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Natural Attenuation for Groundwater Remediation Chemical Class Dominant Attenuation Processes Current Level of Understandinga Likelihood of Success Given Current Level of Understandingb Cd Immobilization Moderate Low Pb Immobilization Moderate Moderate Cr Biotransformation, immobilization Moderate Low to moderate Hg Biotransformation, immobilization Moderate Low Nonmetals As Biotransformation, immobilization Moderate Low Se Biotransformation, immobilization Moderate Low Oxyanions Nitrate Biotransformation High Low Perchlorate Biotransformation Moderate Low Radionuclides 60Co Immobilization Moderate Moderate 137Cs Immobilization Moderate Moderate 3H Decay High Moderate 90Sr Immobilization High Moderate 99Tc Biotransformation, immobilization Low Low 238,239,240Pu Immobilization Moderate Low 235,238U immobilization Biotransformation, Moderate Low NOTES: Knowledge changes rapidly in the environmental sciences. Some contaminants not rated as having high natural attenuation potential could achieve this status in the future, but this table represents the best understanding of natural attenuation potential at this time. BTEX = benzene, toluene, ethylbenzene, and xylene; MTBE = methyl tert-butyl ether; PCBs = polychlorinated biphenyls; TNT = trinitrotoluene; RDX = royal Dutch explosive. a Levels of understanding: “High” means that there is good scientific understanding of the process involved, and field evidence confirms attenuation processes can protect human health and the environment; “moderate” means that studies confirm the dominant attenuation process occurs but the process is not well understood scientifically; “low” means that scientific understanding is inadequate to judge if and when the dominant process will occur and whether it will be protective. b “Likelihood of success” relates to the probability that, at any given site, natural attenuation of a given contaminant is likely to be protective of human health and the environment. “High” means scientific knowledge and field evidence are sufficient to expect that natural attenuation will protect human health and the environment at more than 75% of contaminated sites. “Moderate” means natural attenuation can be expected to be protective at about half of the sites. “Low” means natural attenuation is expected to be protective at less than 25% of contaminated sites. A “low” rating can also result from a poor level of scientific understanding.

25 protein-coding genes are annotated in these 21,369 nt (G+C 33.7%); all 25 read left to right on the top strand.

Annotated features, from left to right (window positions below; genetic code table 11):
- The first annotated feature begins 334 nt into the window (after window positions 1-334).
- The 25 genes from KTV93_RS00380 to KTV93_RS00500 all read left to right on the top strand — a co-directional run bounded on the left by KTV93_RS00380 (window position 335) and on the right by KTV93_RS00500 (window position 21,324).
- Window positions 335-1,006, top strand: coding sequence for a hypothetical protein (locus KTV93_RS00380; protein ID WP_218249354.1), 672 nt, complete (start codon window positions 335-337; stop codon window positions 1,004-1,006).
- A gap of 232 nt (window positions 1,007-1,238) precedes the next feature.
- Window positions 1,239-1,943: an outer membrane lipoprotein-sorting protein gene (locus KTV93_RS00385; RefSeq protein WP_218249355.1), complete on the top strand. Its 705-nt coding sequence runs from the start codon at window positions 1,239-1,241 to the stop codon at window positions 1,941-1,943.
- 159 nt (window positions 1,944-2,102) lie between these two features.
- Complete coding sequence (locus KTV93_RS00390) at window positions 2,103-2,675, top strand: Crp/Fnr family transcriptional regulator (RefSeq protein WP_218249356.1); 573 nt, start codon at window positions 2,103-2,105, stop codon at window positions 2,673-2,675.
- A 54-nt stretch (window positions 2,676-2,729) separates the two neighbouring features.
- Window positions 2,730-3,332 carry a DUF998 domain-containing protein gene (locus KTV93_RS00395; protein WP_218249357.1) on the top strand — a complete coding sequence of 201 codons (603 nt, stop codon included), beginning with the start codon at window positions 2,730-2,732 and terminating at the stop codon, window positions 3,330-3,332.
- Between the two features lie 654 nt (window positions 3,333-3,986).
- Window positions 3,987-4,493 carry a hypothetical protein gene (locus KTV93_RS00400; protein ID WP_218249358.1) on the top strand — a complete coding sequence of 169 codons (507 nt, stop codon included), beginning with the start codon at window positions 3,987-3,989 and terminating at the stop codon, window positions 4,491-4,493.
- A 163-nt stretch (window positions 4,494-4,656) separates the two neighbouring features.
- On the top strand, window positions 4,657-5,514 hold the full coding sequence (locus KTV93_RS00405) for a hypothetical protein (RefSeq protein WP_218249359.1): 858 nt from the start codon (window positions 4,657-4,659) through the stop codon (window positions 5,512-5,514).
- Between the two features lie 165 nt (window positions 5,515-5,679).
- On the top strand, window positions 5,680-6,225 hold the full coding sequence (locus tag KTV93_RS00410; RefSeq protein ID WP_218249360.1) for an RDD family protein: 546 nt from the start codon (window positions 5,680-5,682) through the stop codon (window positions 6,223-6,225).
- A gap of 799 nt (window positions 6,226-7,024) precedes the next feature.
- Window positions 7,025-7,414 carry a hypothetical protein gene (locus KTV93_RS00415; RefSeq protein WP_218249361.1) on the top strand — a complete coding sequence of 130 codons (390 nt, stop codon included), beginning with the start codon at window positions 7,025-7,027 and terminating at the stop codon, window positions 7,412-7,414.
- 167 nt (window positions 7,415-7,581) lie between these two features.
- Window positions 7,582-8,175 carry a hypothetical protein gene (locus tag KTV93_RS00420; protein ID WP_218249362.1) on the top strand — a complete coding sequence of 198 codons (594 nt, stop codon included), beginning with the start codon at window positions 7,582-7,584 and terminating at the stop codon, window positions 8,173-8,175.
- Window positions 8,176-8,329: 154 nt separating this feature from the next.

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Natural Attenuation for Groundwater Remediation reverse immobilization reactions, depending on the type of reaction, the contaminant, and environmental conditions. The presence of contaminant mixtures can enhance or inhibit natural attenuation of any one component of the mixture. In some cases, the presence of co-contaminants is necessary for natural attenuation reactions to occur, but in other cases co-contaminants can interfere with these processes. For example, the presence of fuels can enhance the biodegradation of chlorinated solvents, whereas the presence of contaminants that decrease pH can interfere with the immobilization of metals. In some cases, removing contaminant sources can speed natural attenuation, but in other cases it can interfere with natural attenuation. Removing sources can reduce the mass of contamination that has to be treated by natural processes. However, in some cases, it can cut off natural attenuation entirely, if the source is serving as critical fuel for attenuation processes. APPROACHES FOR EVALUATING NATURAL ATTENUATION Documenting that the contaminant concentration has become very low or undetectable in groundwater samples is an important piece of evidence that natural attenuation is working. However, such documentation is not sufficient to show that natural attenuation is protecting human health and the environment, for three primary reasons. First, contaminants can bypass sampling locations due to the complex nature of groundwater systems. Second, in some cases the contaminant concentration may have decreased in one well, but the contaminant may have moved to a new location where it still poses risks, or it may have changed to another, equally hazardous chemical form. Third, in some cases the reactions that initially cause contaminants to attenuate may not be sustainable for the life of the contamination. This last case occurs when natural subsurface chemicals that support attenuation are used up before the treatment of contamination is complete. For these reasons, environmental regulators and others should not rely on simple rules of thumb (such as maximum contaminant concentration data or trends in these data over a relatively short time) in evaluating the potential success of natural attenuation. The decision to rely on natural attenuation and the confirmation that it continues to work depend on linking measurements from the site to a site model and “footprints” of the underlying mechanisms. Footprints generally are concentration changes in reactants (in addition to the contaminants) or products of the biogeochemical processes that transform or immobilize the contaminants. Footprints can be measured to document that these transformation or immobilization processes are active at the site. Footprints occur because the processes leading to degradation or